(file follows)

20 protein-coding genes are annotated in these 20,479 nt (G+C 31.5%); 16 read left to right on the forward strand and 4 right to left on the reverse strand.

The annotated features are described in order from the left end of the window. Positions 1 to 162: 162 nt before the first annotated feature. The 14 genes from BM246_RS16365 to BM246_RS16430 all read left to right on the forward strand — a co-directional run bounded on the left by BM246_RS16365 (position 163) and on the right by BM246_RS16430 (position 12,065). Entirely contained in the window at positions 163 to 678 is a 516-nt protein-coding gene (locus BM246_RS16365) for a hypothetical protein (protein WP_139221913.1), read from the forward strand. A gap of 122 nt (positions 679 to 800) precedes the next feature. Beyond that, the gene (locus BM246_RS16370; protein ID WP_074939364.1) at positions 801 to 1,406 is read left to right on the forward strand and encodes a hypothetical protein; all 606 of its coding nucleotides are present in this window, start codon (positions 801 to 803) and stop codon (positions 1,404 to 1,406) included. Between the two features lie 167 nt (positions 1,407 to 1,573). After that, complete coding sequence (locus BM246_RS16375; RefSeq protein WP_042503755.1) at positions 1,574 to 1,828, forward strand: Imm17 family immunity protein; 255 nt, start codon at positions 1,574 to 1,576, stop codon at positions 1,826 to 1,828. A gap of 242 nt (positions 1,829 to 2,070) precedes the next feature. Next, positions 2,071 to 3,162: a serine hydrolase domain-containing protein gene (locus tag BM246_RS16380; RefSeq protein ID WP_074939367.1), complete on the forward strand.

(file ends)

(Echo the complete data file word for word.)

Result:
20 protein-coding genes are annotated in these 20,479 nt (G+C 31.5%); 16 read left to right on the forward strand and 4 right to left on the reverse strand.

The annotated features are described in order from the left end of the window. Positions 1 to 162: 162 nt before the first annotated feature. The 14 genes from BM246_RS16365 to BM246_RS16430 all read left to right on the forward strand — a co-directional run bounded on the left by BM246_RS16365 (position 163) and on the right by BM246_RS16430 (position 12,065). Entirely contained in the window at positions 163 to 678 is a 516-nt protein-coding gene (locus BM246_RS16365) for a hypothetical protein (protein WP_139221913.1), read from the forward strand. A gap of 122 nt (positions 679 to 800) precedes the next feature. Beyond that, the gene (locus BM246_RS16370; protein ID WP_074939364.1) at positions 801 to 1,406 is read left to right on the forward strand and encodes a hypothetical protein; all 606 of its coding nucleotides are present in this window, start codon (positions 801 to 803) and stop codon (positions 1,404 to 1,406) included. Between the two features lie 167 nt (positions 1,407 to 1,573). After that, complete coding sequence (locus BM246_RS16375; RefSeq protein WP_042503755.1) at positions 1,574 to 1,828, forward strand: Imm17 family immunity protein; 255 nt, start codon at positions 1,574 to 1,576, stop codon at positions 1,826 to 1,828. A gap of 242 nt (positions 1,829 to 2,070) precedes the next feature. Next, positions 2,071 to 3,162: a serine hydrolase domain-containing protein gene (locus tag BM246_RS16380; RefSeq protein ID WP_074939367.1), complete on the forward strand.